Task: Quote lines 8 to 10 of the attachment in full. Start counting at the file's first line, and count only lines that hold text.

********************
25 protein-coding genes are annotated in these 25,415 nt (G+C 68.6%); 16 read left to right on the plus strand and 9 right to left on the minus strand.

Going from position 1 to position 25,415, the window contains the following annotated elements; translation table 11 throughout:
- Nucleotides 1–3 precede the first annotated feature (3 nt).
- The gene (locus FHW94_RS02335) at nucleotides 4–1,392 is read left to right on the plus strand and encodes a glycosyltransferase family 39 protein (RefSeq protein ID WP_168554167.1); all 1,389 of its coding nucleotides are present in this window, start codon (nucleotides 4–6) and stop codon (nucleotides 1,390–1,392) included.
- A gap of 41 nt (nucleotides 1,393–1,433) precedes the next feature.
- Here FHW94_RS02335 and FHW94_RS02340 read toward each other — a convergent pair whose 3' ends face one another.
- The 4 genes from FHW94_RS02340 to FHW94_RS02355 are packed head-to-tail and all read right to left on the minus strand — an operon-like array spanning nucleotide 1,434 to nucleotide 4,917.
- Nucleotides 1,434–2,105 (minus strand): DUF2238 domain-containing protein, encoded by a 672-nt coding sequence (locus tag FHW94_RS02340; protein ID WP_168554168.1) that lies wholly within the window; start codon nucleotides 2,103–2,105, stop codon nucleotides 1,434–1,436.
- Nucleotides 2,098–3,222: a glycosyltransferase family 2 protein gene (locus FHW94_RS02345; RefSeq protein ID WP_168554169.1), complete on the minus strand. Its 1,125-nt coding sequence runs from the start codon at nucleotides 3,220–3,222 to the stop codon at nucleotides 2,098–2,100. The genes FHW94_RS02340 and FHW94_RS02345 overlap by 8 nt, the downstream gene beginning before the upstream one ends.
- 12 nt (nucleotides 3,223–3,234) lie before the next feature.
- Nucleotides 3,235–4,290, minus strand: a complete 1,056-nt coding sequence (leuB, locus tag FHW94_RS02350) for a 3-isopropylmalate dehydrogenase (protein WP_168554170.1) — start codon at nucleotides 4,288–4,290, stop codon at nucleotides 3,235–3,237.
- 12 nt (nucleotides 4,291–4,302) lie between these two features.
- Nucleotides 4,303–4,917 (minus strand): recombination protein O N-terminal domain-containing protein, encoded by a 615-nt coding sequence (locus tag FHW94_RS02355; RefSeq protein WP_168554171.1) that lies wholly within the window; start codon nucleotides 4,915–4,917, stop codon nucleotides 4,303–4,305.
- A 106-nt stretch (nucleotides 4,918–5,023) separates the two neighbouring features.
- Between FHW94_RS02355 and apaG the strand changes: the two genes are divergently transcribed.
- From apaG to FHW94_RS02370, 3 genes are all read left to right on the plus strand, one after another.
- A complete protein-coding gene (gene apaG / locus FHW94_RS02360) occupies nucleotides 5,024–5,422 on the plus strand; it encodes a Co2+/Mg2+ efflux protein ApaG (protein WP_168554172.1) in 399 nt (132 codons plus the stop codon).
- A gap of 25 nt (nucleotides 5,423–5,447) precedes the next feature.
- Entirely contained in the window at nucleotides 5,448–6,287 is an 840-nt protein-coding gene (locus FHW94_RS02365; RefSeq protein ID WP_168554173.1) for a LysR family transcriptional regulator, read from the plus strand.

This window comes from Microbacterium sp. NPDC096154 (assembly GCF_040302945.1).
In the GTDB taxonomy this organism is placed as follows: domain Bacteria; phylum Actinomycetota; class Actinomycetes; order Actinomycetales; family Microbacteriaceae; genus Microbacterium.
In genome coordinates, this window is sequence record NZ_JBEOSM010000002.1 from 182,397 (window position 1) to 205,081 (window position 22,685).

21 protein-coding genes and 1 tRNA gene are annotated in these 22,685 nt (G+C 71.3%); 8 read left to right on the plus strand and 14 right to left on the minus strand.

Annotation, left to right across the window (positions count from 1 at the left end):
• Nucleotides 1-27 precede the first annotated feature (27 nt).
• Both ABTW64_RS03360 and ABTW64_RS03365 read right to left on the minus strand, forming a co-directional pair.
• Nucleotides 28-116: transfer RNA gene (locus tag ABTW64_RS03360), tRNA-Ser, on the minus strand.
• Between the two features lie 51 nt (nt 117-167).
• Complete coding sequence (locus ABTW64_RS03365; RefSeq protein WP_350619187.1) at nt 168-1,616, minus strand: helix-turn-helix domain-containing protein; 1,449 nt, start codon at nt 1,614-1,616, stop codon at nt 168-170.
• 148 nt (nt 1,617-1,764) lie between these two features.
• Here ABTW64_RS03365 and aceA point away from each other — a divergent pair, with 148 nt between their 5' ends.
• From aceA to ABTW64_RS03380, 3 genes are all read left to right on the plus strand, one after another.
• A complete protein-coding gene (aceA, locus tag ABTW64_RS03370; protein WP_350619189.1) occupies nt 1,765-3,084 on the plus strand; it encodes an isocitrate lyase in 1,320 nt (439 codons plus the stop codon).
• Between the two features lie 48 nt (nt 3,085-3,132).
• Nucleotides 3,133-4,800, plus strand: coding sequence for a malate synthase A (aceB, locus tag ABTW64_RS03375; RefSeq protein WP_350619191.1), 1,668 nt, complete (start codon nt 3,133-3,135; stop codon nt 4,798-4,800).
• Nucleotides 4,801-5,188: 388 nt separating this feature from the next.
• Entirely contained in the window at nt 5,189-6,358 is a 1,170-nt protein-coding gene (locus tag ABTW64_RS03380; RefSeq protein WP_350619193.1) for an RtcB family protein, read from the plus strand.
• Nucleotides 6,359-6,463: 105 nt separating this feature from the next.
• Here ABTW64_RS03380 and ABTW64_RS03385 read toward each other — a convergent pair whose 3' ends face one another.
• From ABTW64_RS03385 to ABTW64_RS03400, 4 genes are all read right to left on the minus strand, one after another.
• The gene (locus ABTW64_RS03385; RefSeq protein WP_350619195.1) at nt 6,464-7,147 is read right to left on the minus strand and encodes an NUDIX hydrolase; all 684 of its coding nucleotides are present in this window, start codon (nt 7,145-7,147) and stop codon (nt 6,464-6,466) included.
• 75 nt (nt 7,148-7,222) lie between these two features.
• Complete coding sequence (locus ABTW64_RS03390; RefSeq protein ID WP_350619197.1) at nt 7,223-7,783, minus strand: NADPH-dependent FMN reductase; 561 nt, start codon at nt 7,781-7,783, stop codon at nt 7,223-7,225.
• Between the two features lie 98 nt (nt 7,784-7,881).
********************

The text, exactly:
- Nucleotides 1,434–2,105 (minus strand): DUF2238 domain-containing protein, encoded by a 672-nt coding sequence (locus tag FHW94_RS02340; protein ID WP_168554168.1) that lies wholly within the window; start codon nucleotides 2,103–2,105, stop codon nucleotides 1,434–1,436.
- Nucleotides 2,098–3,222: a glycosyltransferase family 2 protein gene (locus FHW94_RS02345; RefSeq protein ID WP_168554169.1), complete on the minus strand. Its 1,125-nt coding sequence runs from the start codon at nucleotides 3,220–3,222 to the stop codon at nucleotides 2,098–2,100. The genes FHW94_RS02340 and FHW94_RS02345 overlap by 8 nt, the downstream gene beginning before the upstream one ends.
- 12 nt (nucleotides 3,223–3,234) lie before the next feature.